Saturday, December 15, 2012

When a Child Passes

Dealing with the loss of a child can be traumatic, crippling and confusing. Not only heartbreaking, it is also in most cases unexpected, forcing the parent into a situation they are neither equipped nor prepared to handle. It is an unspeakable, mostly forbidden topic, dealt with only by those who find themselves thrust into it.

It is every Christian parent's desire that their children go to heaven - just not today.

How should we, as believers, handle the loss of a child? As born again Christians, we have placed our faith and trust in the truth that Jesus died for our sins, paid the price for our penalty, and redeemed us from the curse of this world into the blessed glory of the presence of God. Our passing is not a loss, but ultimate gain. We leave a place of sin and misery, and enter into a realm of perfect paradise, with no more tears, crying or pain. Heaven is real - more real than the dark deceptions and spiritual chaos we wrestle through down here. We sing of heaven, we talk of heaven, we happily look forward to heaven.

And yet, we are reluctant to release our most precious treasures to this blessed place of perfection and glory. Why? Because we love them deeply, deeper than anything in the world can reach. Our affection for them is intertwined with the most vulnerable components of our being, a fabric woven of goodness and life, called by the creator himself "family".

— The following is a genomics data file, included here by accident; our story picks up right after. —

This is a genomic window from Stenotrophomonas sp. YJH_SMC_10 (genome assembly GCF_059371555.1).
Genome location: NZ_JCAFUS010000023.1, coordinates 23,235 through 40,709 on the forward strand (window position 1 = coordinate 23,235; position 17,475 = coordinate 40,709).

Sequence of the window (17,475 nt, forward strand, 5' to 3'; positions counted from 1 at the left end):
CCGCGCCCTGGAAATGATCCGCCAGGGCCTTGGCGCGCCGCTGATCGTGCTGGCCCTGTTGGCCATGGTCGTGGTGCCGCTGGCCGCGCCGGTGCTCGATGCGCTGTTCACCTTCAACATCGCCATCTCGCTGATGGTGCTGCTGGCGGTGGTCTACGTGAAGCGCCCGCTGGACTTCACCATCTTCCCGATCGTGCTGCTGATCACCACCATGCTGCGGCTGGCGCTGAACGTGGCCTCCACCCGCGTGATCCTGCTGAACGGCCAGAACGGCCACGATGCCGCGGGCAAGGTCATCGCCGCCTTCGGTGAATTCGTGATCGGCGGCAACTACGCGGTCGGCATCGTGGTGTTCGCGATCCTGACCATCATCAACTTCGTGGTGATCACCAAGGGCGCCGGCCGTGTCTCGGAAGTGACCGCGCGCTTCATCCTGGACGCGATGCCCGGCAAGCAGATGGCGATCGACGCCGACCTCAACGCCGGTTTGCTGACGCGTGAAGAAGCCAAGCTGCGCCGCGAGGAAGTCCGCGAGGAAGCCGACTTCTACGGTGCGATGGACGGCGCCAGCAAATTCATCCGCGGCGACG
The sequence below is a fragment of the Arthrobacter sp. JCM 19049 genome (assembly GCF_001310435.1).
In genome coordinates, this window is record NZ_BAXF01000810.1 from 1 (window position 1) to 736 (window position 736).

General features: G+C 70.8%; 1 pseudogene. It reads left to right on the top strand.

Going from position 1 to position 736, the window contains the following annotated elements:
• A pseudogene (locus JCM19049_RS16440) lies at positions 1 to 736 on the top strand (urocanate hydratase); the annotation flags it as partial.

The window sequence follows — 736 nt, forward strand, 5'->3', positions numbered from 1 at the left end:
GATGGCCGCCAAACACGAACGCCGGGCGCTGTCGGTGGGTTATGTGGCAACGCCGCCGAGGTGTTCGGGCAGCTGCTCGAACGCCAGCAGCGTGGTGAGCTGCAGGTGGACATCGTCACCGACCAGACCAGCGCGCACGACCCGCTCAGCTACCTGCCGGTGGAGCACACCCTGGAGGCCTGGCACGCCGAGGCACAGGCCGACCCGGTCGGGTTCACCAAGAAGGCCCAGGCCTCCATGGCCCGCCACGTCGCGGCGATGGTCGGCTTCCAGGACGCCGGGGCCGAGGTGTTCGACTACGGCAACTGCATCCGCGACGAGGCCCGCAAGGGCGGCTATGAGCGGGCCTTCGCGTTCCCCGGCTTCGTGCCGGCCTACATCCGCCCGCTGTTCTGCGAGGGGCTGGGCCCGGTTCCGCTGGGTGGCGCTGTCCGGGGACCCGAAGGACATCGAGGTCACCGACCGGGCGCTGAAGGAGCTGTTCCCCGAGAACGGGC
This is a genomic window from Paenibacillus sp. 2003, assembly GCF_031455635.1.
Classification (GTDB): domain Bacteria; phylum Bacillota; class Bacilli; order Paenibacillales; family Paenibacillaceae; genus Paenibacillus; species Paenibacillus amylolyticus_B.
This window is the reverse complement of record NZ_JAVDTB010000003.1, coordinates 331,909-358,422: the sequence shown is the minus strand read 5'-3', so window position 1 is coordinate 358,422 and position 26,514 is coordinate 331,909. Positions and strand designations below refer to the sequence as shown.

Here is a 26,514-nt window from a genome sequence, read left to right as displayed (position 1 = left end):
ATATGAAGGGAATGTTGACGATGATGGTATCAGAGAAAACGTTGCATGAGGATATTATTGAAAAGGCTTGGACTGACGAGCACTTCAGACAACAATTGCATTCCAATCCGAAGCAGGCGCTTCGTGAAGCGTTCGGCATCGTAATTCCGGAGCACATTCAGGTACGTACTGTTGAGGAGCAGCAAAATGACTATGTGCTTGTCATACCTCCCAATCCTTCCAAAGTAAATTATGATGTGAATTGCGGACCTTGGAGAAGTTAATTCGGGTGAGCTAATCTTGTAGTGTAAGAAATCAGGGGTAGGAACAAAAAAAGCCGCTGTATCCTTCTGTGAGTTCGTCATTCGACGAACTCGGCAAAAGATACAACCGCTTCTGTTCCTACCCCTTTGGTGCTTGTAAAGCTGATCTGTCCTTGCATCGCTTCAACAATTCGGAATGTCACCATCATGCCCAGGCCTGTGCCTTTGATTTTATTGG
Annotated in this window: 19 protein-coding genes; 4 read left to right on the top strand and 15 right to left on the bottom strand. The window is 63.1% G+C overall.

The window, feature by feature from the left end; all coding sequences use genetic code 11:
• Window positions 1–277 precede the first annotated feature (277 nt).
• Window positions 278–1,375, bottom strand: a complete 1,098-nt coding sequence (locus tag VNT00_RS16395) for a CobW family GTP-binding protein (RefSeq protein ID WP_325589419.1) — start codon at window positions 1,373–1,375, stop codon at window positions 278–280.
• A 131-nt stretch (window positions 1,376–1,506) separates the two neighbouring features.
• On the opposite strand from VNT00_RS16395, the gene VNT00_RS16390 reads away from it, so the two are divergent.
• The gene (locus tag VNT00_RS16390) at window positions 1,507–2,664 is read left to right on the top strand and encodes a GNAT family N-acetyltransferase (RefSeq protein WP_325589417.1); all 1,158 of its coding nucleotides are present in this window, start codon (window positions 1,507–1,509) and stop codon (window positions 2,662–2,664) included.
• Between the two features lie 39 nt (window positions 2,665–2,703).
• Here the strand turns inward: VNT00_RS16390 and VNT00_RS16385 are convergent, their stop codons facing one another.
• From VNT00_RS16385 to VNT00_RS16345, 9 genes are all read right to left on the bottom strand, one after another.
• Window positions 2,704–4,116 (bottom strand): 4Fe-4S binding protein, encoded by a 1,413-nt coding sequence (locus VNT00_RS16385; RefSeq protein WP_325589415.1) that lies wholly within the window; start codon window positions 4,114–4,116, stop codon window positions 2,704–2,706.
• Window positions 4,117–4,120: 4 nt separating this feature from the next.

Tearing away from them is to shred that fabric. It uproots from a place more personal and painful than any other connection we experience. The bond with our child is greater than any other, as it should be. Releasing is pain.

And even though we all know these truths to exist, we somehow skip over them in our day to day thinking. Life is short. What is our life, but a mist that is here today and gone tomorrow. Children are like the flowers of the field that grow, bloom and pass all seemingly within the blink of an eye. We are not guaranteed days, months or years - in fact, we are warned to be prepared at any time, that we do not know when we die, or when the Lord returns. The simple truth is: Be ready.

Be ready.

Ready to go home. Ready to suffer loss. Ready to let go. It's hard, but inevitable. It may seem tragic, but in proper perspective it's glorifying, blessed and beautiful. Trust the Lord with your life, your treasure, your heart. As much as we hate to admit it - they were his children first, chosen in Christ before the creation of the world. Trust him. He will care for them, and we can look forward to that great reunion day, when all is said and done, and we're all back together again.

Come, Lord Jesus, come.

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